Are Child Custody Exchanges Permitted While Stay at Home/Shelter in Place Orders Are in Effect?

In most if not all counties in North Carolina, including Guilford, Mecklenburg, New Hanover and Wake County, travel for purposes of exchanging children pursuant to a custody agreement or court order is permitted. You should check your particular county’s Shelter in Place policy, but most likely exchanges for purposes of exercising custodial agreements are permitted. If Shelter in Place rules prevent you from exchanging at the location designated in your agreement such as inside a restaurant or at a local park that is closed, you may need to move the designated meeting place to another spot. Be sure to communicate … Continue reading

Greensboro and Charlotte North Carolina Probate in the Midst of Coronavirus

While things have generally slowed down during this pandemic, the Courts have remained open to certain departments that simply cannot be put on hold. Two of these include: (1) Estates – this is where Probate Estates are administered, Spousal Allowance applications are processed and other similar matters. Probate is the court-supervised legal process that gives someone (executor or administrator) the authority to administer an estate. Administering the estate includes gathering the assets of the deceased person, paying the taxes and final bills and at the end distributing any remaining assets to the beneficiaries named in the Will or set out … Continue reading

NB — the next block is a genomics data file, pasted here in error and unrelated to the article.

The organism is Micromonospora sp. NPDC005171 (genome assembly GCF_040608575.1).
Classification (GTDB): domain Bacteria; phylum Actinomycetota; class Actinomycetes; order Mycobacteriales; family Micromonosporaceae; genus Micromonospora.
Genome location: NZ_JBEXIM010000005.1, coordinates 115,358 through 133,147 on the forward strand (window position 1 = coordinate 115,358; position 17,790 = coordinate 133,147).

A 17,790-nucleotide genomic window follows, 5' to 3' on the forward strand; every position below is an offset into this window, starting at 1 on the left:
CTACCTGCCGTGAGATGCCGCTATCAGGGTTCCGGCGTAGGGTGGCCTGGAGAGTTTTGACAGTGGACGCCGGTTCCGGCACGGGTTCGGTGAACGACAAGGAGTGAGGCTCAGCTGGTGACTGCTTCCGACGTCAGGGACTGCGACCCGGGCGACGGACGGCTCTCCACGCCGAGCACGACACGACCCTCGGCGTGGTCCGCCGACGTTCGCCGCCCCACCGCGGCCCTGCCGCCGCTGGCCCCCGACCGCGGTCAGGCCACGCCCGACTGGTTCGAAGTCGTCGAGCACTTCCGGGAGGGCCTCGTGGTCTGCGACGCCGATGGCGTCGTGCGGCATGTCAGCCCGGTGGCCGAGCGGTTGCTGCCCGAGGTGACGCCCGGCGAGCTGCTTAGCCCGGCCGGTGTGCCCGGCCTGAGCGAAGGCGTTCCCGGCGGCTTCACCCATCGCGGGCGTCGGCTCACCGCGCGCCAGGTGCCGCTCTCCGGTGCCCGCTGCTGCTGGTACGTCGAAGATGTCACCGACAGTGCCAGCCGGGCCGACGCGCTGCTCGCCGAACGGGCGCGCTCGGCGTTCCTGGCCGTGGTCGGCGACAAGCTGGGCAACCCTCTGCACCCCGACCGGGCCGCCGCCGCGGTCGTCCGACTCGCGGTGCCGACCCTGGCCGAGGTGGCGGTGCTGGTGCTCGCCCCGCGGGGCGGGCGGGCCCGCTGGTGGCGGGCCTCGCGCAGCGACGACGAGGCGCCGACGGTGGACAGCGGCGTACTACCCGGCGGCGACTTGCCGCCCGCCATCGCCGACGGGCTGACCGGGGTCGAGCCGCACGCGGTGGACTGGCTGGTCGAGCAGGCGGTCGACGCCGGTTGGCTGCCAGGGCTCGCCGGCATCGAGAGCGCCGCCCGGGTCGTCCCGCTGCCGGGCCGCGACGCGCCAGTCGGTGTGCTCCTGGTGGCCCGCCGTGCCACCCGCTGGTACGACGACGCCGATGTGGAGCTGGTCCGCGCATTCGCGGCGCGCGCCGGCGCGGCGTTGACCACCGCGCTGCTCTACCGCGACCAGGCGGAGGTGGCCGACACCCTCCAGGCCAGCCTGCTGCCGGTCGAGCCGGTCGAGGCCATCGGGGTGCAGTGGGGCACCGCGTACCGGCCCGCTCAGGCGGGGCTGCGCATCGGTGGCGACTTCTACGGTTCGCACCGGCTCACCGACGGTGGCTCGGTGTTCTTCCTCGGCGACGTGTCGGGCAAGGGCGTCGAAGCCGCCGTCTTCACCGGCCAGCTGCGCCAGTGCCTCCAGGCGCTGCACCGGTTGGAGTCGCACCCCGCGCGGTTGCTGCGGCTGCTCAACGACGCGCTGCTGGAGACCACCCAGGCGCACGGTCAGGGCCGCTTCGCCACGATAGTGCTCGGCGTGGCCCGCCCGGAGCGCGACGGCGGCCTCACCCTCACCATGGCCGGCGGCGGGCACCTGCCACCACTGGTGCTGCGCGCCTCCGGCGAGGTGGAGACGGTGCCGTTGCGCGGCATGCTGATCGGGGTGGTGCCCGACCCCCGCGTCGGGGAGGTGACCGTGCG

Best Lawyers Recognition 2020

Law Firm Carolinas and two of its attorneys have been named to the 2020 US News Best Lawyers in America. Jim Slaughter has been recognized by Best Lawyers in the practices of Community Association Law and Real Estate Law. Keith Black has been recognized by Best Lawyers in the practice of Family Law. Law Firm Carolinas is again the only firm in North Carolina with a listing of “Community Association Law.”

New Firm Facebook Page

Law Firm Carolinas has a new Facebook page where you can keep up with firm activities, read recent blogs, and find out where attorneys are speaking (and includes a photo from this morning’s Piedmont Education Breakfast where Steve Black spoke on Declaration Amendments: Pandora’s Box)? The new page can be found at We ask that you follow it, like it, and share it!

Parental Liability

A Guide for North Carolina & South Carolina Parents As the mother of two young children, I would like to think that my kids will always follow the rules, obey the law, and make good decisions.  The realist in me knows, however, that they won’t always act as they should or as they’ve been taught.  So what is my liability or legal exposure for the conduct of my children?  Can I be held financially responsible for their wrongdoing? Generally speaking, parents are not required to act as insurers against wrongs, harms, or damages inflicted by their children.  This maxim, however, … Continue reading